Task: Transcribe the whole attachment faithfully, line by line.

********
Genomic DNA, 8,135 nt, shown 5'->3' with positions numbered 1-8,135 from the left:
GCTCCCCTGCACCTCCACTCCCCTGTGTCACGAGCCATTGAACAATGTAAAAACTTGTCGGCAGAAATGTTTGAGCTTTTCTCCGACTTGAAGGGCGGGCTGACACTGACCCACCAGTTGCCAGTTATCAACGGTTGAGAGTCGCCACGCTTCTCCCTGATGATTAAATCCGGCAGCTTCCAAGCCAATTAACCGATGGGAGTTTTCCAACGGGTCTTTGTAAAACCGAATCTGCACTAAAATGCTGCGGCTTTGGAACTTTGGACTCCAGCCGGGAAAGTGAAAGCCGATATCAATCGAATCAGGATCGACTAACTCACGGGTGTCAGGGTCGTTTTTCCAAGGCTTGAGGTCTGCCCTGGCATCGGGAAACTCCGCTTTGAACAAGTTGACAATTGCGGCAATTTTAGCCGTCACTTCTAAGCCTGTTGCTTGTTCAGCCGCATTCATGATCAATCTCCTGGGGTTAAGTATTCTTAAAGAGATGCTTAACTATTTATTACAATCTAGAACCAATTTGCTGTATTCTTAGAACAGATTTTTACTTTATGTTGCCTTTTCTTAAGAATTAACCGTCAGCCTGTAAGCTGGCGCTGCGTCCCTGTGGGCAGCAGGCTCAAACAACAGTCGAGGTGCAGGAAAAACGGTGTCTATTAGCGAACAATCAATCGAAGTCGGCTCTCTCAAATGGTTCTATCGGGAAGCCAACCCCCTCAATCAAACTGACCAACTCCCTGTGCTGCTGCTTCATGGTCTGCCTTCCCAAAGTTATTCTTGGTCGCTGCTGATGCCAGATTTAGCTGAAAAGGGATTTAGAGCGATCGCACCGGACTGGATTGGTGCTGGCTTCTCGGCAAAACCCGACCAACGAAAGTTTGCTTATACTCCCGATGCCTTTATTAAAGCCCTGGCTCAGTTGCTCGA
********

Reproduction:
Genomic DNA, 8,135 nt, shown 5'->3' with positions numbered 1-8,135 from the left:
GCTCCCCTGCACCTCCACTCCCCTGTGTCACGAGCCATTGAACAATGTAAAAACTTGTCGGCAGAAATGTTTGAGCTTTTCTCCGACTTGAAGGGCGGGCTGACACTGACCCACCAGTTGCCAGTTATCAACGGTTGAGAGTCGCCACGCTTCTCCCTGATGATTAAATCCGGCAGCTTCCAAGCCAATTAACCGATGGGAGTTTTCCAACGGGTCTTTGTAAAACCGAATCTGCACTAAAATGCTGCGGCTTTGGAACTTTGGACTCCAGCCGGGAAAGTGAAAGCCGATATCAATCGAATCAGGATCGACTAACTCACGGGTGTCAGGGTCGTTTTTCCAAGGCTTGAGGTCTGCCCTGGCATCGGGAAACTCCGCTTTGAACAAGTTGACAATTGCGGCAATTTTAGCCGTCACTTCTAAGCCTGTTGCTTGTTCAGCCGCATTCATGATCAATCTCCTGGGGTTAAGTATTCTTAAAGAGATGCTTAACTATTTATTACAATCTAGAACCAATTTGCTGTATTCTTAGAACAGATTTTTACTTTATGTTGCCTTTTCTTAAGAATTAACCGTCAGCCTGTAAGCTGGCGCTGCGTCCCTGTGGGCAGCAGGCTCAAACAACAGTCGAGGTGCAGGAAAAACGGTGTCTATTAGCGAACAATCAATCGAAGTCGGCTCTCTCAAATGGTTCTATCGGGAAGCCAACCCCCTCAATCAAACTGACCAACTCCCTGTGCTGCTGCTTCATGGTCTGCCTTCCCAAAGTTATTCTTGGTCGCTGCTGATGCCAGATTTAGCTGAAAAGGGATTTAGAGCGATCGCACCGGACTGGATTGGTGCTGGCTTCTCGGCAAAACCCGACCAACGAAAGTTTGCTTATACTCCCGATGCCTTTATTAAAGCCCTGGCTCAGTTGCTCGA